If you need to login to a whole cluster, you typically do not want to If you need to login to a whole cluster, you typically do not want to
accept the host key for every host. You want to accept them the first accept the host key for every host. You want to accept them the first
time and be warned if they are ever changed. To do that: time and be warned if they are ever changed. To do that:
# Add the servers to the sshloginfile # Add the servers to the sshloginfile
skipping to change at line 3810 skipping to change at line 3858
GNU B<parallel> will try to determine the number of CPUs on each of GNU B<parallel> will try to determine the number of CPUs on each of
the remote computers, and run one job per CPU - even if the remote the remote computers, and run one job per CPU - even if the remote
computers do not have the same number of CPUs. computers do not have the same number of CPUs.
If the number of CPUs on the remote computers is not identified If the number of CPUs on the remote computers is not identified
correctly the number of CPUs can be added in front. Here the computer correctly the number of CPUs can be added in front. Here the computer
has 8 CPUs. has 8 CPUs.
seq 10 | parallel --sshlogin 8/server.example.com echo seq 10 | parallel --sshlogin 8/server.example.com echo
=head1 EXAMPLE: Transferring of files =head2 EXAMPLE: Transferring of files
To recompress gzipped files with B<bzip2> using a remote computer run: To recompress gzipped files with B<bzip2> using a remote computer run:
find logs/ -name '*.gz' | \ find logs/ -name '*.gz' | \
parallel --sshlogin server.example.com \ parallel --sshlogin server.example.com \
--transfer "zcat {} | bzip2 -9 >{.}.bz2" --transfer "zcat {} | bzip2 -9 >{.}.bz2"
This will list the .gz-files in the I<logs> directory and all This will list the .gz-files in the I<logs> directory and all
directories below. Then it will transfer the files to directories below. Then it will transfer the files to
I<server.example.com> to the corresponding directory in I<server.example.com> to the corresponding directory in
skipping to change at line 3880 skipping to change at line 3928
find logs/ -name '*.gz' | parallel --sshloginfile mycomputers \ find logs/ -name '*.gz' | parallel --sshloginfile mycomputers \
--trc {.}.bz2 "zcat {} | bzip2 -9 >{.}.bz2" --trc {.}.bz2 "zcat {} | bzip2 -9 >{.}.bz2"
If the file I<~/.parallel/sshloginfile> contains the list of computers If the file I<~/.parallel/sshloginfile> contains the list of computers
the special short hand I<-S ..> can be used: the special short hand I<-S ..> can be used:
find logs/ -name '*.gz' | parallel -S .. \ find logs/ -name '*.gz' | parallel -S .. \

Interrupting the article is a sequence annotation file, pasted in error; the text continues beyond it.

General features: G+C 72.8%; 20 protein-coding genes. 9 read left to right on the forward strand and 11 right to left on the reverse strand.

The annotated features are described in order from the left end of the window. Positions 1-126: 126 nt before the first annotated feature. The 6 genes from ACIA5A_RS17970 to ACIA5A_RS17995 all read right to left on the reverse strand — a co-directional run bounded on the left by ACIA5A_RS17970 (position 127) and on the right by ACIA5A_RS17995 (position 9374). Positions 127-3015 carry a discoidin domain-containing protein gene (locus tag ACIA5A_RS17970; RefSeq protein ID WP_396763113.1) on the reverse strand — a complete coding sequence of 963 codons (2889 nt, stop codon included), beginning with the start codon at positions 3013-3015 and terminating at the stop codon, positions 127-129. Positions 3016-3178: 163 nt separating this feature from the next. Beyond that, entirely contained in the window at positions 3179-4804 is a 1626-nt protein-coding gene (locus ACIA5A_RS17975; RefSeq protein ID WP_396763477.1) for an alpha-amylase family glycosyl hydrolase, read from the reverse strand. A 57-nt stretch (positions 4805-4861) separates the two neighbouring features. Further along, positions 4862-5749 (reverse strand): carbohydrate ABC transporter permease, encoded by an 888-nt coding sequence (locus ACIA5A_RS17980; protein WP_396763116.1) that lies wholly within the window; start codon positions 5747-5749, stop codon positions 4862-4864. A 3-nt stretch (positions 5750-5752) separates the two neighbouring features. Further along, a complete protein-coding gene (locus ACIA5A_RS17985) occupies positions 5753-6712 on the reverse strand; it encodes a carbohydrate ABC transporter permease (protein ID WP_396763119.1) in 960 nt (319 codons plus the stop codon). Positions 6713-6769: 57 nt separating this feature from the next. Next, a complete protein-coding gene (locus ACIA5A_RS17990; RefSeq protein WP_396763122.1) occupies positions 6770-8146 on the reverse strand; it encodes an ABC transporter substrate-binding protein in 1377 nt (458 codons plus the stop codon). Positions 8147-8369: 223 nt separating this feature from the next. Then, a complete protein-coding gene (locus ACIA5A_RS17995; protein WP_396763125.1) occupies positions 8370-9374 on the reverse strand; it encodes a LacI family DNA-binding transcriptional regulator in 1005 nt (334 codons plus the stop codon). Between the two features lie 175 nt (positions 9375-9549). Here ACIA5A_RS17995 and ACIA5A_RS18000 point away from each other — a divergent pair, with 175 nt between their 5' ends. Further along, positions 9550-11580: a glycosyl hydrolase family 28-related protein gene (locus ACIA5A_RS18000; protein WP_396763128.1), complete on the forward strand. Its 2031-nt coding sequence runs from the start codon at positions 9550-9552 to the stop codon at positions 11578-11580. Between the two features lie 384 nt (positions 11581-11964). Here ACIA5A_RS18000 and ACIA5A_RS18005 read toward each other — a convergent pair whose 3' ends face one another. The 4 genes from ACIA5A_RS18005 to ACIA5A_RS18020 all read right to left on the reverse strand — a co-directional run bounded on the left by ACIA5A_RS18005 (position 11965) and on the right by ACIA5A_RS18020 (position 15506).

--trc {.}.bz2 "zcat {} | bzip2 -9 >{.}.bz2" --trc {.}.bz2 "zcat {} | bzip2 -9 >{.}.bz2"
=head1 EXAMPLE: Distributing work to local and remote computers =head2 EXAMPLE: Distributing work to local and remote computers
Convert *.mp3 to *.ogg running one process per CPU on local computer Convert *.mp3 to *.ogg running one process per CPU on local computer
and server2: and server2:
parallel --trc {.}.ogg -S server2,: \ parallel --trc {.}.ogg -S server2,: \
'mpg321 -w - {} | oggenc -q0 - -o {.}.ogg' ::: *.mp3 'mpg321 -w - {} | oggenc -q0 - -o {.}.ogg' ::: *.mp3
=head1 EXAMPLE: Running the same command on remote computers =head2 EXAMPLE: Running the same command on remote computers
To run the command B<uptime> on remote computers you can do: To run the command B<uptime> on remote computers you can do:
parallel --tag --nonall -S server1,server2 uptime parallel --tag --nonall -S server1,server2 uptime
B<--nonall> reads no arguments. If you have a list of jobs you want B<--nonall> reads no arguments. If you have a list of jobs you want
to run on each computer you can do: to run on each computer you can do:
parallel --tag --onall -S server1,server2 echo ::: 1 2 3 parallel --tag --onall -S server1,server2 echo ::: 1 2 3
Remove B<--tag> if you do not want the sshlogin added before the Remove B<--tag> if you do not want the sshlogin added before the
output. output.
If you have a lot of hosts use '-j0' to access more hosts in parallel. If you have a lot of hosts use '-j0' to access more hosts in parallel.
=head1 EXAMPLE: Running 'sudo' on remote computers =head2 EXAMPLE: Running 'sudo' on remote computers
Put the password into passwordfile then run: Put the password into passwordfile then run:
parallel --ssh 'cat passwordfile | ssh' --nonall \ parallel --ssh 'cat passwordfile | ssh' --nonall \
-S user@server1,user@server2 sudo -S ls -l /root -S user@server1,user@server2 sudo -S ls -l /root